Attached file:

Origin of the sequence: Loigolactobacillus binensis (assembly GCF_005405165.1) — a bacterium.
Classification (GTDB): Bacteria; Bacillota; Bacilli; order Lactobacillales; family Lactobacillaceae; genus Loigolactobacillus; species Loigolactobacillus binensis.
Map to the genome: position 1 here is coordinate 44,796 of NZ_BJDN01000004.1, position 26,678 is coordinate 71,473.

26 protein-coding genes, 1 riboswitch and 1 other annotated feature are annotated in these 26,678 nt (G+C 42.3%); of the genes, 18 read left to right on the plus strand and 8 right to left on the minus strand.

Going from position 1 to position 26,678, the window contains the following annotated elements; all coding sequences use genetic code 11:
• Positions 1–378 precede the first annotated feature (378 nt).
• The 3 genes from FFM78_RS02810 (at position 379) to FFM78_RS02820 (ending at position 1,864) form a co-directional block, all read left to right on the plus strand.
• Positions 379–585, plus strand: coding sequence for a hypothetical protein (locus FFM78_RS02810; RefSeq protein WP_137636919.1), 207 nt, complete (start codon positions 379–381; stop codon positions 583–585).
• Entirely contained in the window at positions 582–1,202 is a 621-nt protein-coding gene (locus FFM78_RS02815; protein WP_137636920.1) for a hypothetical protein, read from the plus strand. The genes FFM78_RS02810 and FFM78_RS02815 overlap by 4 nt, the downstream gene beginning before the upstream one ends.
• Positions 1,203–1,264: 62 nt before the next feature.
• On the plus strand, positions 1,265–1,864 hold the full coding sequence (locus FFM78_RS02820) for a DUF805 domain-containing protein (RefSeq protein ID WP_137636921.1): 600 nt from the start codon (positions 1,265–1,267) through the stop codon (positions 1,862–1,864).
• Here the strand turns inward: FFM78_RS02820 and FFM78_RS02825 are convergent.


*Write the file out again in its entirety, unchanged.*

Origin of the sequence: Loigolactobacillus binensis (assembly GCF_005405165.1) — a bacterium.
Classification (GTDB): Bacteria; Bacillota; Bacilli; order Lactobacillales; family Lactobacillaceae; genus Loigolactobacillus; species Loigolactobacillus binensis.
Map to the genome: position 1 here is coordinate 44,796 of NZ_BJDN01000004.1, position 26,678 is coordinate 71,473.

26 protein-coding genes, 1 riboswitch and 1 other annotated feature are annotated in these 26,678 nt (G+C 42.3%); of the genes, 18 read left to right on the plus strand and 8 right to left on the minus strand.

Going from position 1 to position 26,678, the window contains the following annotated elements; all coding sequences use genetic code 11:
• Positions 1–378 precede the first annotated feature (378 nt).
• The 3 genes from FFM78_RS02810 (at position 379) to FFM78_RS02820 (ending at position 1,864) form a co-directional block, all read left to right on the plus strand.
• Positions 379–585, plus strand: coding sequence for a hypothetical protein (locus FFM78_RS02810; RefSeq protein WP_137636919.1), 207 nt, complete (start codon positions 379–381; stop codon positions 583–585).
• Entirely contained in the window at positions 582–1,202 is a 621-nt protein-coding gene (locus FFM78_RS02815; protein WP_137636920.1) for a hypothetical protein, read from the plus strand. The genes FFM78_RS02810 and FFM78_RS02815 overlap by 4 nt, the downstream gene beginning before the upstream one ends.
• Positions 1,203–1,264: 62 nt before the next feature.
• On the plus strand, positions 1,265–1,864 hold the full coding sequence (locus FFM78_RS02820) for a DUF805 domain-containing protein (RefSeq protein ID WP_137636921.1): 600 nt from the start codon (positions 1,265–1,267) through the stop codon (positions 1,862–1,864).
• Here the strand turns inward: FFM78_RS02820 and FFM78_RS02825 are convergent.